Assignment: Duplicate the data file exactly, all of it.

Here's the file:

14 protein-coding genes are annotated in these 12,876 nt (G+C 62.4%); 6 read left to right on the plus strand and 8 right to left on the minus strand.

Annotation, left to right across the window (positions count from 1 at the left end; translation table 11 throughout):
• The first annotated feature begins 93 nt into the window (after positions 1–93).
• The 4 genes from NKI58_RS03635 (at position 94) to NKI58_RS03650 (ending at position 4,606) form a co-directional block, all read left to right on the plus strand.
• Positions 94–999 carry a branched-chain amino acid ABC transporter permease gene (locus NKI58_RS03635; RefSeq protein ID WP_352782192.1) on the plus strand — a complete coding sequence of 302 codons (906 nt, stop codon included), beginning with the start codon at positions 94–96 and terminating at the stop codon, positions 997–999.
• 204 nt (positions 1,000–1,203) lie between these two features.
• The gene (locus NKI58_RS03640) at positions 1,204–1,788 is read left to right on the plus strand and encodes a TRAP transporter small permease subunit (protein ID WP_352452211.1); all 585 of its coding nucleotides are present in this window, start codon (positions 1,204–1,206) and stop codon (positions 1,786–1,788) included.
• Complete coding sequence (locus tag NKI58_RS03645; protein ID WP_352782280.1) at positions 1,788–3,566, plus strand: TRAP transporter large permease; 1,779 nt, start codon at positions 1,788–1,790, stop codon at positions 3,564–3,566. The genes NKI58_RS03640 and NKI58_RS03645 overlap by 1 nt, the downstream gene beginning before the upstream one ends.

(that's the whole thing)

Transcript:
14 protein-coding genes are annotated in these 12,876 nt (G+C 62.4%); 6 read left to right on the plus strand and 8 right to left on the minus strand.

Annotation, left to right across the window (positions count from 1 at the left end; translation table 11 throughout):
• The first annotated feature begins 93 nt into the window (after positions 1–93).
• The 4 genes from NKI58_RS03635 (at position 94) to NKI58_RS03650 (ending at position 4,606) form a co-directional block, all read left to right on the plus strand.
• Positions 94–999 carry a branched-chain amino acid ABC transporter permease gene (locus NKI58_RS03635; RefSeq protein ID WP_352782192.1) on the plus strand — a complete coding sequence of 302 codons (906 nt, stop codon included), beginning with the start codon at positions 94–96 and terminating at the stop codon, positions 997–999.
• 204 nt (positions 1,000–1,203) lie between these two features.
• The gene (locus NKI58_RS03640) at positions 1,204–1,788 is read left to right on the plus strand and encodes a TRAP transporter small permease subunit (protein ID WP_352452211.1); all 585 of its coding nucleotides are present in this window, start codon (positions 1,204–1,206) and stop codon (positions 1,786–1,788) included.
• Complete coding sequence (locus tag NKI58_RS03645; protein ID WP_352782280.1) at positions 1,788–3,566, plus strand: TRAP transporter large permease; 1,779 nt, start codon at positions 1,788–1,790, stop codon at positions 3,564–3,566. The genes NKI58_RS03640 and NKI58_RS03645 overlap by 1 nt, the downstream gene beginning before the upstream one ends.